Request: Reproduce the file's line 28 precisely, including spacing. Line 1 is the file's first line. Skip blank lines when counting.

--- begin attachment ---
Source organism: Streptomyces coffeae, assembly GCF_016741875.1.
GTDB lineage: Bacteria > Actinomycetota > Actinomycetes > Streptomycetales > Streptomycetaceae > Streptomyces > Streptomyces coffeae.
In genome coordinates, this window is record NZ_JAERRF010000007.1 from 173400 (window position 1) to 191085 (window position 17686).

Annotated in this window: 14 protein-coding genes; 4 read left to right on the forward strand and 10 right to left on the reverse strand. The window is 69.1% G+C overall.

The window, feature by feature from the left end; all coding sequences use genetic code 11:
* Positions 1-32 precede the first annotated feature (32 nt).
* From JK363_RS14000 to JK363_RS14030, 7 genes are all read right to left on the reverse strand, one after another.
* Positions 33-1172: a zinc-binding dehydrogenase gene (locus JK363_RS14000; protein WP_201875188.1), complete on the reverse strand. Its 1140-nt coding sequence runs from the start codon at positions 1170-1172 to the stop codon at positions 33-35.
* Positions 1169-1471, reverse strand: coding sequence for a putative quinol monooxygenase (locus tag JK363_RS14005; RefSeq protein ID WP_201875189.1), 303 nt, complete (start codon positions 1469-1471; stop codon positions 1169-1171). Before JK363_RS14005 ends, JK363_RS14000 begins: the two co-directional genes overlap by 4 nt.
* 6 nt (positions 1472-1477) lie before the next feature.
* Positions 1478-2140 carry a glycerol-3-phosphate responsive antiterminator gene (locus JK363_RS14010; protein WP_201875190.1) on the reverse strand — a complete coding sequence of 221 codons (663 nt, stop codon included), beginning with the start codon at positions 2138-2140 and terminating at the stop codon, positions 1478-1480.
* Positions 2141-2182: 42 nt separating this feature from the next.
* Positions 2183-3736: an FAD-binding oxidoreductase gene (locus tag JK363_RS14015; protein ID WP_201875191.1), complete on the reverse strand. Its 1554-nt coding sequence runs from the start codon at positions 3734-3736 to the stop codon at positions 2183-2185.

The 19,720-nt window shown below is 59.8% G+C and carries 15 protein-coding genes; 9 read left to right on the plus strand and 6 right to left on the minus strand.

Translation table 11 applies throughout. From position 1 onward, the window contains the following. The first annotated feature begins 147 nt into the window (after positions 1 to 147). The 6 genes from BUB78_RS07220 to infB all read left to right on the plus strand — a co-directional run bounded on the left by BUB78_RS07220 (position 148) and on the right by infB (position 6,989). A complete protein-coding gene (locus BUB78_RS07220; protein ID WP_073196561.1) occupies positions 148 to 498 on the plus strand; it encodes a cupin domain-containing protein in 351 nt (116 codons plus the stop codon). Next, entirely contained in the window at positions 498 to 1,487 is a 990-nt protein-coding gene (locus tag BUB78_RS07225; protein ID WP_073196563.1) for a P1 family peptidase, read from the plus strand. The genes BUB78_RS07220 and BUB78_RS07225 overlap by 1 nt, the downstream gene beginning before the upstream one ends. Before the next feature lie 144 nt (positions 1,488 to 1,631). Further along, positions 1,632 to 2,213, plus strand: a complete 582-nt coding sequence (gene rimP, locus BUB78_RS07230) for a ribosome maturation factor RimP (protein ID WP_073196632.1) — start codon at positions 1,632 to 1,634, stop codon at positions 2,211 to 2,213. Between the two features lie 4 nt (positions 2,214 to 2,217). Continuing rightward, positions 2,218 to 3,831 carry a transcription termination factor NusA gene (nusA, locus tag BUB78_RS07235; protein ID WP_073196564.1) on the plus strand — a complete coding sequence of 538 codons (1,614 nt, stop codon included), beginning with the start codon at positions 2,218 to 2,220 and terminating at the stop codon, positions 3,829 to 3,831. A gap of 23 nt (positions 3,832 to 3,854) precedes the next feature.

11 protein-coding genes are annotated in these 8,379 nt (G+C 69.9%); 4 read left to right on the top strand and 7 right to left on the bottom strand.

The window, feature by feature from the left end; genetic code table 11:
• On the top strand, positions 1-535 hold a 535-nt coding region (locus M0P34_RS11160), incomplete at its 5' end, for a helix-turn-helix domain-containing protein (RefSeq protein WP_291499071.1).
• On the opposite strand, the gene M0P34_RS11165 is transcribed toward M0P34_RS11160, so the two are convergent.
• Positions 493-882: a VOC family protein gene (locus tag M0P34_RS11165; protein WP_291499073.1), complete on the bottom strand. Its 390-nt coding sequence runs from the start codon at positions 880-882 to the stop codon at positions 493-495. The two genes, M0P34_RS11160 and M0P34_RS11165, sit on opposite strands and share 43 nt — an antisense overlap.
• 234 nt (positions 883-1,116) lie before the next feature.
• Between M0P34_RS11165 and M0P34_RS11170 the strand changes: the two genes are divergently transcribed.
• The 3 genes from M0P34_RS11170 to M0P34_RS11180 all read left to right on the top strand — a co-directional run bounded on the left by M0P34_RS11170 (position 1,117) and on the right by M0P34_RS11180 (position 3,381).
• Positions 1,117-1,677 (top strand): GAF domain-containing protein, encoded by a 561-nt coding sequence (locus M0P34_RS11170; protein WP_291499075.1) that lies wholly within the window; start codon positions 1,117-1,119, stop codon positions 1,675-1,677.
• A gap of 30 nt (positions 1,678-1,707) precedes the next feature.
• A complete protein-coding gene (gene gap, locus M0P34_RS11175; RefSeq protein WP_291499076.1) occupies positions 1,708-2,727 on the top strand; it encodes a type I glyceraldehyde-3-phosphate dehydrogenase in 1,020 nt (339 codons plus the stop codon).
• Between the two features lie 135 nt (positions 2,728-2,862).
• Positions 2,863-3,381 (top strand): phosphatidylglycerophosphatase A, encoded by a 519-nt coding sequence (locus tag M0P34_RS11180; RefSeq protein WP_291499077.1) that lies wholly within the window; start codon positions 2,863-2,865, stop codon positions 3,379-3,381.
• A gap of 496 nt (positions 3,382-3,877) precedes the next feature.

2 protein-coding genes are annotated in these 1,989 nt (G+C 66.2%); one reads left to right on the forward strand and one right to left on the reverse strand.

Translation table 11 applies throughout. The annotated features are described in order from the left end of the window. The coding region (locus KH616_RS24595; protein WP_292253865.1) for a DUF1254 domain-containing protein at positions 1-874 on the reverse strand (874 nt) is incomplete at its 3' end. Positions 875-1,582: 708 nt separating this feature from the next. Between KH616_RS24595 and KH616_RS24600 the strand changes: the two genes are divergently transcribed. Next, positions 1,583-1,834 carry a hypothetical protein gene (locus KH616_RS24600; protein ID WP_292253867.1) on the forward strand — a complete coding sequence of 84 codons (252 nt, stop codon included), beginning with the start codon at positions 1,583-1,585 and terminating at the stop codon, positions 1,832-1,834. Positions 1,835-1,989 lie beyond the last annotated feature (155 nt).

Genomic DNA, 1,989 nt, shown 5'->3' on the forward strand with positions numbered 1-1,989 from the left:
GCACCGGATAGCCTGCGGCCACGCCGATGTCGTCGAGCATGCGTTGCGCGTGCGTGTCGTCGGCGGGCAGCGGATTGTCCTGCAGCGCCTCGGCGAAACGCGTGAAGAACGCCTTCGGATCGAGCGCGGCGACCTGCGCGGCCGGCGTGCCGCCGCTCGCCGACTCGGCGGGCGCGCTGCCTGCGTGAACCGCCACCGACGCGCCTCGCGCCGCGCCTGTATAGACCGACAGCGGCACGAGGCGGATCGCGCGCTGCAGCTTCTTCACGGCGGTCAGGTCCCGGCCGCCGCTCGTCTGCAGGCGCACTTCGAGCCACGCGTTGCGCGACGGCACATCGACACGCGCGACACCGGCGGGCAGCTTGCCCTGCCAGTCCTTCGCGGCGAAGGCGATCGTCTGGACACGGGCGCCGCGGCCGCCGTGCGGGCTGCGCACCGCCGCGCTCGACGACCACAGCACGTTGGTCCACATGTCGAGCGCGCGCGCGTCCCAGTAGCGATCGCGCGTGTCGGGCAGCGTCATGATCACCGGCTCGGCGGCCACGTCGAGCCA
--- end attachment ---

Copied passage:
• Positions 2,863-3,381 (top strand): phosphatidylglycerophosphatase A, encoded by a 519-nt coding sequence (locus tag M0P34_RS11180; RefSeq protein WP_291499077.1) that lies wholly within the window; start codon positions 2,863-2,865, stop codon positions 3,379-3,381.